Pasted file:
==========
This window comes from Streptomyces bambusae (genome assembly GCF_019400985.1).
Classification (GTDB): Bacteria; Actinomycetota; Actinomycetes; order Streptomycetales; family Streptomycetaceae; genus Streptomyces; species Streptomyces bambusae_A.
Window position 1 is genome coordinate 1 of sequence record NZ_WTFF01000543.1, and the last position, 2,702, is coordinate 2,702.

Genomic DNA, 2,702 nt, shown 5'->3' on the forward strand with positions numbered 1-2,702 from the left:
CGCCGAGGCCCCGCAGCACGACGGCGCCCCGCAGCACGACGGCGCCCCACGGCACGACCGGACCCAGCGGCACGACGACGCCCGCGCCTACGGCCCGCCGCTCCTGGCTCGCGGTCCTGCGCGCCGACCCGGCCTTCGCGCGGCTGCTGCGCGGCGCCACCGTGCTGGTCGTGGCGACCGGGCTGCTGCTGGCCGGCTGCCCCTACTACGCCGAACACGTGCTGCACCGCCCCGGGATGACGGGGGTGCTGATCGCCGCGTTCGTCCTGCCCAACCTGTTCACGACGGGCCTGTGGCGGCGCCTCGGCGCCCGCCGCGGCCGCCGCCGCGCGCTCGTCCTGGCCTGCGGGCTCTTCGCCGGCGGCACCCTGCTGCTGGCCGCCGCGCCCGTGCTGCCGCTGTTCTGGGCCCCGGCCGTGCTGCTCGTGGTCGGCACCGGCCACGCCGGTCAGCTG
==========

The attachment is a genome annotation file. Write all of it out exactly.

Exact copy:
This window comes from Streptomyces bambusae (genome assembly GCF_019400985.1).
Classification (GTDB): Bacteria; Actinomycetota; Actinomycetes; order Streptomycetales; family Streptomycetaceae; genus Streptomyces; species Streptomyces bambusae_A.
Window position 1 is genome coordinate 1 of sequence record NZ_WTFF01000543.1, and the last position, 2,702, is coordinate 2,702.

Genomic DNA, 2,702 nt, shown 5'->3' on the forward strand with positions numbered 1-2,702 from the left:
CGCCGAGGCCCCGCAGCACGACGGCGCCCCGCAGCACGACGGCGCCCCACGGCACGACCGGACCCAGCGGCACGACGACGCCCGCGCCTACGGCCCGCCGCTCCTGGCTCGCGGTCCTGCGCGCCGACCCGGCCTTCGCGCGGCTGCTGCGCGGCGCCACCGTGCTGGTCGTGGCGACCGGGCTGCTGCTGGCCGGCTGCCCCTACTACGCCGAACACGTGCTGCACCGCCCCGGGATGACGGGGGTGCTGATCGCCGCGTTCGTCCTGCCCAACCTGTTCACGACGGGCCTGTGGCGGCGCCTCGGCGCCCGCCGCGGCCGCCGCCGCGCGCTCGTCCTGGCCTGCGGGCTCTTCGCCGGCGGCACCCTGCTGCTGGCCGCCGCGCCCGTGCTGCCGCTGTTCTGGGCCCCGGCCGTGCTGCTCGTGGTCGGCACCGGCCACGCCGGTCAGCTG